“It’s just work,” he said, looking up at me from under sweat-misted brow.
I was staring at the boards, stacked one on top of another; each pried up, pulled with his gloved hands.
“Can’t you saw through them–make it a little easier? Would it work better with a crowbar, or maybe…”
I offered suggestions…there must be an easier way. It was hard to stand by and watch as he worked so hard.
My father-in-law blinked at me and smiled as if talking to a child.
“It’s just work, Laura. That’s all it is.”
His words come back to me now as I look down on this bed.
She seems so small.
Injured body curled around empty womb…seeking comfort there from her days of pain.
Yet, she works through.
“I’ll be all right,” she smiles weakly, unconvincingly.
So I walk down the hall, away from her room–sobered by her strength, humbled that I am allowed the privilege of entering into this pain.
It is hard to stand by and watch her work so hard.
And I wonder: what do I know of work?
What do I know of pushing through a pain, a hurt so deep it takes breath away, a pain so torturous there is nothing to compare it too…not a scratch, not a bruise–but cavernous loss that leaves one with limited choices?
Or go on.
“I was sitting right beside her in the seminar. I hadn’t seen her for so long and I…I just asked how her family was and she became very quiet.”
Tears well in my friend’s eyes as she relates this story.
“Laura, she lost her daughter. Fifteen years old. And here I am sitting beside her…”
She lifts her hands in a gesture that says it all.
How does a mother work through that?
Yet, we go on. Pretend we’re okay. Because to admit otherwise would be unthinkable. It would disrupt lives, break rhythms.
Life goes on, after all.
And we walk around with hurt so devastating that to go on we must cease to feel.
And it is work.
It’s work to breathe in and breathe out when we feel as if we are dying inside. Carrying burdens that life never prepared us for.
How does the human spirit recover from devastating loss? And how do I–as a mental health professional–better help? What do I have to offer someone who has lost his leg, someone who is paralyzed from the neck down? Someone who has lost a husband through change in personality from a traumatic brain injury?
Grief may be brought on by any of these circumstances. They all describe a death of sorts.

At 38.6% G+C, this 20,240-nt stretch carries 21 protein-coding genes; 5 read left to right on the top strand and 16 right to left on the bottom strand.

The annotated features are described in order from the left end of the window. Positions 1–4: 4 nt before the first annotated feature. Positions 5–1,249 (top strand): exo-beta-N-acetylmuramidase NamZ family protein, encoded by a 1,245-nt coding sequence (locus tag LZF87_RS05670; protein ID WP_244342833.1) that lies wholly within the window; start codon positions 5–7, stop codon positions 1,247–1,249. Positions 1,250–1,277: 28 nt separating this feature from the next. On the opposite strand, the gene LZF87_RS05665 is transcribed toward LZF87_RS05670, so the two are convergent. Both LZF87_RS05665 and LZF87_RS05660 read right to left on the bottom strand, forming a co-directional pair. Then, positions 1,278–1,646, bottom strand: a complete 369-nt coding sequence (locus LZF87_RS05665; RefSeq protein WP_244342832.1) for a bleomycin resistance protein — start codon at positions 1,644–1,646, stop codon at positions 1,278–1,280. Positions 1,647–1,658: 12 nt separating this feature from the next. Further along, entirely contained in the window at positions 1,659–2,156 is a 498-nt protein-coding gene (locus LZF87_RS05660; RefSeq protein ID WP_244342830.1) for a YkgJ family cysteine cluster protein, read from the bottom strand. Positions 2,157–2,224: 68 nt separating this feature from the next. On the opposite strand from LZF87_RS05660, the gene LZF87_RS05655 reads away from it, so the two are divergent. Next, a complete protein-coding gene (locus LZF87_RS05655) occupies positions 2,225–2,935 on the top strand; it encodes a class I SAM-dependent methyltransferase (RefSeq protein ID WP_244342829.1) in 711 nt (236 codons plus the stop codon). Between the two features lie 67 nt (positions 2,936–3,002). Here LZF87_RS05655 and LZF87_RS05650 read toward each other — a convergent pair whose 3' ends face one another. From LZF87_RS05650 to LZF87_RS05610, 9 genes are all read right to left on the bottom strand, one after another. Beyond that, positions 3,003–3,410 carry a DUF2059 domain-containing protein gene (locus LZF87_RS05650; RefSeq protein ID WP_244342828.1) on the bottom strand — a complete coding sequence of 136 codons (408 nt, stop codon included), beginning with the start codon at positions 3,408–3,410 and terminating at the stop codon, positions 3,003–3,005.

This—grief, bereavement—was the topic of a moving conference I attended on Friday. The presenters: Ravi Isaiah, D. Min., LPC–Director of Pastoral Care for our hospital system– and Linda Cooper, RN-CS, MSN, LPC–hospice worker, bereavement counselor, adjunct faculty WVU School of Medicine.
Together, these two individuals have held the hands of countless others as they pass from this life. This alone brings me to my knees.
They shared their knowledge. Gave us these bits of wisdom and compassion…helped to mold us into better counselors, better people.
“When you are dancing with another,” says Ravi, “whose music do you hear? Whose music do you listen to when you think you are helping someone else? We misstep when we listen to different music.”
We let our discomfort discount their sorrow. Without intending to, we send the message that this grief reaction is wrong. We listen to different music. And we stumble.
When we are faced with raw grief in another, he says, we often try to “pat it down”. “There, there,” he says, gesturing as if patting a shoulder.
“Just be with them,” he says. “This is what matters.”
Linda spoke of countertransference, and how our “stuff” can make us miss an opportunity to comfort. We have to deal with our “stuff” first, she says. Know yourself. This is invaluable when counseling others.
“When we are not comfortable—they in fact, become alone—even though we are there…” she says. And then she echoes what Ravi said earlier, “Trust in the resilience of the human spirit. Don’t feel you have to fix. You don’t even have to touch someone to be with them. Hold them with your eyes. Just be with them.”
In other words, it is their work to do.
Sometimes, it’s just work. Lifelong work. Hard work.
But their work to do.
I am learning how to dance—how to hold someone with my eyes. I have learned these things before…I am no stranger to grief. But for some reason, these things I must learn over and over. They are not comfortable, no matter how many times I try them on.
I dip my toes in this river called Loss, slowly plant both feet below the surface. I am standing up to my ankles, Lord. Every once in a while, I dip at the knees and scoop Your Love into my cup. It helps me to dance. Then a wave crashes over, exhilarating momentarily…but then, as tide pulls…I am left still standing up to my ankles, empty cup in hand. Help me to plunge in, Lord.
To do this hard work of Grief.